Executed by the processor device 32 in association with memory 34 and/or storage 36 is the mobile device access management application 21. The mobile device access management application 21 receives user input from the user devices and produces control messages that are sent via the network interface card 35 to the control panel 16 (FIG. 1), via a network connection that is established between the system 12 and the user device 20. The network interface card 35 sends data to/from the systems (or devices) that are remotely controlled by the user device 20, and which are connected to the network. The network can be a local network and/or part of the Internet.

Requirements that make a user device "smart" e.g., as in a smartphone or a smart watch require that the device 20 have a processor device that is capable of executing the application 21, (and in general may execute other types of applications) under control of a mobile operating system, e.g., an operating system for smartphones, tablets, PDAs, or other mobile devices. A mobile operating system supports specific "mobile" features, such as motion control and GPS. Mobile operating systems include some features found in a personal computer operating system along with other features such as touchscreen control for the display 25, cellular, and/or Bluetooth, connection Wi-Fi, connections, GPS mobile navigation, camera/video camera, etc.

The mobile device access management application 21 combines presence recognition (e.g., radio frequency based, or motion-detector based or other technologies such as GPS), with gesture or motion recognition capture, via accelerometers, infrared detectors that run applications built into mobile devices, such as smartphones and watches. By combining these elements of presence and gesture, the user is provided with the ability to make a gesture in a specific location and have a specific

device/system react to the gesture in minimal time and provide the desired behavior. The mobile device access management application 21 enables control of

devices/sy stems with hand gestures throughout a user's premises by combining presence recognition with gesture or motion recognition.

One type of gesture is movement of the user's mobile device 20 in one of several pre-defined patterns. Another type of gesture is movement by a user of a pointing device across a touchscreen display portion of the mobile device, as will be discussed below in FIGS. 5A-5H.

The mobile device access management application 21 can be part of a security management application that provides security system control and user management features where the mobile device access management application 21 is integrated with the security management application. Alternatively, the mobile device access management application 21 can be a standalone application.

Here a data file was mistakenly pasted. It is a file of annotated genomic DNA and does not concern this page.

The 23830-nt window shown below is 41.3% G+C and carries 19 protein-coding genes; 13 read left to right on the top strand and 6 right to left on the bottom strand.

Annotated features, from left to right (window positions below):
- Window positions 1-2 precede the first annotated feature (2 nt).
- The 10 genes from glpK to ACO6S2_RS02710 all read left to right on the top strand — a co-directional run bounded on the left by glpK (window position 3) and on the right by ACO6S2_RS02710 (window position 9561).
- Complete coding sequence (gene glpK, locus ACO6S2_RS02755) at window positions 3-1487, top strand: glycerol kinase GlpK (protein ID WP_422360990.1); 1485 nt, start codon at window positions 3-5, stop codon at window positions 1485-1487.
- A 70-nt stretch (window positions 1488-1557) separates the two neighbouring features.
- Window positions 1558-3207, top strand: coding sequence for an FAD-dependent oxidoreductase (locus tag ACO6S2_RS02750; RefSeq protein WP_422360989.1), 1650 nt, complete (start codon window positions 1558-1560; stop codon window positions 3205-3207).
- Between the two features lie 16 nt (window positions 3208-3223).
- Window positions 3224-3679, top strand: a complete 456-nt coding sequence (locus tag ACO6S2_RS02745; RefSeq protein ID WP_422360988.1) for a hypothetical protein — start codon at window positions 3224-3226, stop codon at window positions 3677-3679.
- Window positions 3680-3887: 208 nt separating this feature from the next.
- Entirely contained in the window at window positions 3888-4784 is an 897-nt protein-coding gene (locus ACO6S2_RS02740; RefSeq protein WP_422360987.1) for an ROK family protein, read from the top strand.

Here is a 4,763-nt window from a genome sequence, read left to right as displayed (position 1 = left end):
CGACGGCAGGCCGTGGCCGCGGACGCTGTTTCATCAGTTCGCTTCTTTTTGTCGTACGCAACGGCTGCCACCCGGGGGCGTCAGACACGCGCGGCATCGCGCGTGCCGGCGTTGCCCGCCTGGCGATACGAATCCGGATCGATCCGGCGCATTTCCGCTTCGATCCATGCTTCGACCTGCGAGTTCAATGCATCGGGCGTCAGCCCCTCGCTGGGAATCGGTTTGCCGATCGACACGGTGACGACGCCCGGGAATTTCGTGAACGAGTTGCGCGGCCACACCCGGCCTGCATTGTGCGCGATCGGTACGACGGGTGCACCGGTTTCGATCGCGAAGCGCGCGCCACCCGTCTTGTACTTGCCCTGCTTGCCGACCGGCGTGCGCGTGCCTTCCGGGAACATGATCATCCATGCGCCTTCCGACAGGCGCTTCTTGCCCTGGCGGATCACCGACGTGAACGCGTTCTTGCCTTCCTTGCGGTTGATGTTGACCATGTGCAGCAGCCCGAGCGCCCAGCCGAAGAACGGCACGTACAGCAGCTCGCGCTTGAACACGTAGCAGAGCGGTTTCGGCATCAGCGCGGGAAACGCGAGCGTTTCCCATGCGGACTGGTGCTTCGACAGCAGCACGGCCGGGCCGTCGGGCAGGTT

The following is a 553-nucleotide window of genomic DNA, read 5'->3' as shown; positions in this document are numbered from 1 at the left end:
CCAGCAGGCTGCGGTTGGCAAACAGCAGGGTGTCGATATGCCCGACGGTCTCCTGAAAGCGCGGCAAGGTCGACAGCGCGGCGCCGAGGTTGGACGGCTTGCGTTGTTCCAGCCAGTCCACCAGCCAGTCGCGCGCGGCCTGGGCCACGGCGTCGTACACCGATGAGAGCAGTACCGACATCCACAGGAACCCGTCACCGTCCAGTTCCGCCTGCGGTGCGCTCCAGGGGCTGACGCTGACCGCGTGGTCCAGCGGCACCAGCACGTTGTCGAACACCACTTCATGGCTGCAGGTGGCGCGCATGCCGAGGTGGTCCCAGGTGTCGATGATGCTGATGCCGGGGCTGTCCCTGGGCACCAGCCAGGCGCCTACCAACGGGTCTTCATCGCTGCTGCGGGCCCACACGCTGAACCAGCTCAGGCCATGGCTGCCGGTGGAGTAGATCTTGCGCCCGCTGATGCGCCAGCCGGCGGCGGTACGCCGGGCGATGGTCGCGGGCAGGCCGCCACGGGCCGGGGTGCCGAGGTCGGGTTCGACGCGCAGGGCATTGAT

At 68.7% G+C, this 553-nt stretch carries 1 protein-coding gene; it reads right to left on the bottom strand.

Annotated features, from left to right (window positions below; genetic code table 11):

In one aspect, the mobile device access management application 21 processes passive requests and active requests. This implementation of the mobile device access management application 21 will be used as an embodiment in the description herein, noting that mobile device access management application 21 could be configured to process only passive requests. A passive request does not involve an explicit request made by the user, but rather the request is inferred by processing in the client device 20. Examples of passive requests include presence detection by the user device 20, detecting that the user device, and presumably the user, is approaching a device/system that can be controlled or interacted with by the mobile device access management application 22. The detection by the user device approaching the device/system could also involve the user device 20 recognizing that the user has performed a gesture that the device 20 captured and recognized. The detection of presence and as appropriate gestures are processed by the device 20 that sends messages to control (or otherwise perform an action) on the device/system.

A request can an active request. An active request involves an explicit request action that is performed by the user on the client device 20. Examples of active requests include a user accessing a conventional graphical user interface that displays control functions for the device/system to be controlled, actively inputting data into the device and causing the device 20 to send messages to the device/system to be controlled.